Discussion in 'Spiritual Discussions' started by Sunflower_Momma, May 3, 2009.
quoting as a manner of subbing. i hope to come back to this.
I totally got that. I do think part of the problem is that Mennonites tend to vary a lot from conservative churches to the very modern interpretations of the church (which I had forgotten)... (notice I referred to it as a problem! LOL)
Original sin is a formulation by Saint Augustine, the major player in the Western, Roman understanding of the Christian faith.
The Eastern Rite Christianities do not follow the notion of original sin. This would be any of the Orthodox denominations, probably the Ethiopian (Coptic) church, the Syrian/Nestorian churches. They are still around, but they've been briskly massacred by all sorts of local governments, so they manage to be small. They travelled east, and did all sorts of interesting things, while officially anathema to Byzantine ( Orthodox) faith. And since Byzantine (Orthodox) is pretty much the summation of everything exotic to the West, anything beyond that is unimaginable. David Bentley Hart covers a lot of this.
The western non- believers in original sin were pretty much arm-wrestling with Augustine, to more or less good effect. That wrestling is why they tended to get kicked out of Europe. Not just that doctrine- the whole wrestling with standard theology.
Oh, the exoticism- think of any seductive bad guy in a movie or soap opera- even in kids' stuff- Basil in the Great Mouse Detective- usually the name is an eastern meditteranean name.
And yeah, I find my church exotic and uncomfortable. I'm doing it b/c my kids are comfortable, as is my spouse. I figure I'll grow into it. It'll just take twenty or thirty years. The "Of course"s drive me nuts. My "of courses" are very, very different. They are perfectly standard conservative Baptist, and since I am one of the only ones I know, I'm lonely, a lot.
I am so glad you are noticing what your "of courses" are.
The "One Baptism" referred disparagingly to the multiple baptisms of the gnostics. I want to say the guy who did "Gift of the Jews" "Desire of the Everlasting Hills" etc wrote about the creed.
I have never heard of the idea of being 'born into sin' aka original sin aka being birthed into a fallen world associated with the ideas of babies going to hell, or babies somehow being separated from God. I see those two things being associated in this thread, and have never heard of that before. As in, the concept of original sin meaning babies don't go to heaven. I don't believe that at all until the ability to chose comes into play, and even then, God's love and grace are his biggest character traits.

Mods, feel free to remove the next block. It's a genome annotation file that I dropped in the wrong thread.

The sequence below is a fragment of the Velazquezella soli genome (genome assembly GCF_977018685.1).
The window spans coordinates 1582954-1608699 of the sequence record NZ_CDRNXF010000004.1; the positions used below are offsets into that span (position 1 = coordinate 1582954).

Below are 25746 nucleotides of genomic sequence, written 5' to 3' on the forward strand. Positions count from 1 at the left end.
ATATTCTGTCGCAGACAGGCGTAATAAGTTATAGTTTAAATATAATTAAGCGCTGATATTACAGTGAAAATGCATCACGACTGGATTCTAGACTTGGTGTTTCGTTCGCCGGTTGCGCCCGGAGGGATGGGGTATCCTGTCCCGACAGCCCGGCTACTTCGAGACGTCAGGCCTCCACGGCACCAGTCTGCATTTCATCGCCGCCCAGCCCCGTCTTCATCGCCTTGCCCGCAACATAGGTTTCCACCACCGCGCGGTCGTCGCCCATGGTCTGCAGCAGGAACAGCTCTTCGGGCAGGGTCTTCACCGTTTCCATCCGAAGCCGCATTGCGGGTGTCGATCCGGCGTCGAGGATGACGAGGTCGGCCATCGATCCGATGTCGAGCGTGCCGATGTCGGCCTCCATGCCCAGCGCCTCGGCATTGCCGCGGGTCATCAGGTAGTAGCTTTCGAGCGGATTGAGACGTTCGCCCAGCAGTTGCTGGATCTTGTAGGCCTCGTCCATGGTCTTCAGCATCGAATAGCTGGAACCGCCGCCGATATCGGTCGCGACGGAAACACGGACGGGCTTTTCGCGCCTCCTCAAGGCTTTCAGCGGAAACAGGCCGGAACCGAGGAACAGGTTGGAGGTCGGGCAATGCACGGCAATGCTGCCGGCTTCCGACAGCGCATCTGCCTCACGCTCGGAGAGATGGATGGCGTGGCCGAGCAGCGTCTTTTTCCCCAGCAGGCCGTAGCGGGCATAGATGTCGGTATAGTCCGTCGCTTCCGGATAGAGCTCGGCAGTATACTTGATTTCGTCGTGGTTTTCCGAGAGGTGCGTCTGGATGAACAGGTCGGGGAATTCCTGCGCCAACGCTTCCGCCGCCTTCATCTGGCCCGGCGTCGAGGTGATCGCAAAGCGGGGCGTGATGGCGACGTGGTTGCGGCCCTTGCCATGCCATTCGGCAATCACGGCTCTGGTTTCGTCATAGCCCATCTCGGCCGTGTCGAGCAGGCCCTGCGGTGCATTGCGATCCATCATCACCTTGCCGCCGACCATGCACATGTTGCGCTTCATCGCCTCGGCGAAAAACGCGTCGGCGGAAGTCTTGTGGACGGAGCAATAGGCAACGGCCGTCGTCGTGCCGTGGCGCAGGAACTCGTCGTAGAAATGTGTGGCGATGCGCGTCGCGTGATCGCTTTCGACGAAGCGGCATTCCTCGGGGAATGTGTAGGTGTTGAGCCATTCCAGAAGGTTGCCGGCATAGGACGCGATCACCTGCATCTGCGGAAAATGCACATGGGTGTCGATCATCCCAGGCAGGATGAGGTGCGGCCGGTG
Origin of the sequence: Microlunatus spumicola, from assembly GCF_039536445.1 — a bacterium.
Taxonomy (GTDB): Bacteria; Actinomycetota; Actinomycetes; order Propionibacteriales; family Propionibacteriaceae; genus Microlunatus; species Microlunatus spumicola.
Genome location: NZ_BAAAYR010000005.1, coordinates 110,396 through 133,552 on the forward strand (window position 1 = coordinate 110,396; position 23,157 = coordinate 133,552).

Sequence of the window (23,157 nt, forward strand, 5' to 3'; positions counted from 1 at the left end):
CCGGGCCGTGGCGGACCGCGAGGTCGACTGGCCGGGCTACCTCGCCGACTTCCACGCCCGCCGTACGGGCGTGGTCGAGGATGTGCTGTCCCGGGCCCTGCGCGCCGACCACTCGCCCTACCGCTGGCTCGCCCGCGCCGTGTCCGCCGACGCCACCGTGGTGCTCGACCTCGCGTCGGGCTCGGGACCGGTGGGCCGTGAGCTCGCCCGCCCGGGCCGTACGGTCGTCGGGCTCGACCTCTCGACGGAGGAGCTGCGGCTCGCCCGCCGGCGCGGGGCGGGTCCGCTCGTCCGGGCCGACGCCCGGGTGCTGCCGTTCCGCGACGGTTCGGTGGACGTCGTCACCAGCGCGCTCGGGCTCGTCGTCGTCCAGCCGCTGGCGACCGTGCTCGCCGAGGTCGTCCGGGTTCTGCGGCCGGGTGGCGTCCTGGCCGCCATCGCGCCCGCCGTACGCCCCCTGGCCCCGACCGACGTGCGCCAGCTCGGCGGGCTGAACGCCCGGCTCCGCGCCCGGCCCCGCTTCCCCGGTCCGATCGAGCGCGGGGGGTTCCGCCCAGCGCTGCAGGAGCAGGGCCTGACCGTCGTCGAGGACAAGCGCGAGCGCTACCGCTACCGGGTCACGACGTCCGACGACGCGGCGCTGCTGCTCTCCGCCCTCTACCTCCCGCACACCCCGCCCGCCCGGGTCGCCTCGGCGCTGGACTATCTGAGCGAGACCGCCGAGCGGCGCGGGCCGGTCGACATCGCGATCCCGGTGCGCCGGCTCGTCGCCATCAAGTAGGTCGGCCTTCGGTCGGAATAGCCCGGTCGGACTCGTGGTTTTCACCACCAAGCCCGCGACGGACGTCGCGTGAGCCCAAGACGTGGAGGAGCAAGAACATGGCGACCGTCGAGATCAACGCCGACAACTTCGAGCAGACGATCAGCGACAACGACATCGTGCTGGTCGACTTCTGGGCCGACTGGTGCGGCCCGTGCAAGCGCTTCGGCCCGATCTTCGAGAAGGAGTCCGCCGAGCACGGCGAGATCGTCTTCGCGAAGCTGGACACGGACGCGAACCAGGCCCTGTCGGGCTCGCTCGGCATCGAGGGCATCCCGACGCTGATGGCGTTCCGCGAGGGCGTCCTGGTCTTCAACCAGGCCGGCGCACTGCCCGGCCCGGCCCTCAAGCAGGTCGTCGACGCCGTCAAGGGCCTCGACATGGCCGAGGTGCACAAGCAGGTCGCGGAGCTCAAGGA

I agree. I don't think original sin prevents us from going to Heaven. I believe that everyone has original sin and that Heaven is for all of us.
I will respectfully disagree with this. Scripture speaks of our being born in sin and how the sin of Adam was spread to all mankind. Augustine was just reiterating a Scriptural doctrine.
I'm also going to respectfully disagree with this.
Do you feel that everyone goes to heaven? That sin does not separate us from God?
What is sin?
How does one get to heaven?
A typed in quote, from page 77 of The Story of Christianity" by David Bentley Hart.
"Similar problems of translation probably account for the significant differences between Eastern adnd Western understandings of original sin. All Christians believe that we are born in sin- that is, enslaved to death, suffering corruption in our bodies, minds and desires, alienated from God- but only in the West did the idea arise that a newborn infant is somehow already guilty of transgression in God's eyes. In part, this is because the Latin text of Romans 5:12 with which Augustine was familiar contained a mistranslation of the final clause of the verse, one that seemed to suggest that 'in' Adam 'all sinned' . The actual Greek text, however, says nothing of the sort; it says either that as a result of death all sinned, or that because sin is general in all things die; but it does not impute guilt to those who have net yet committed any evil."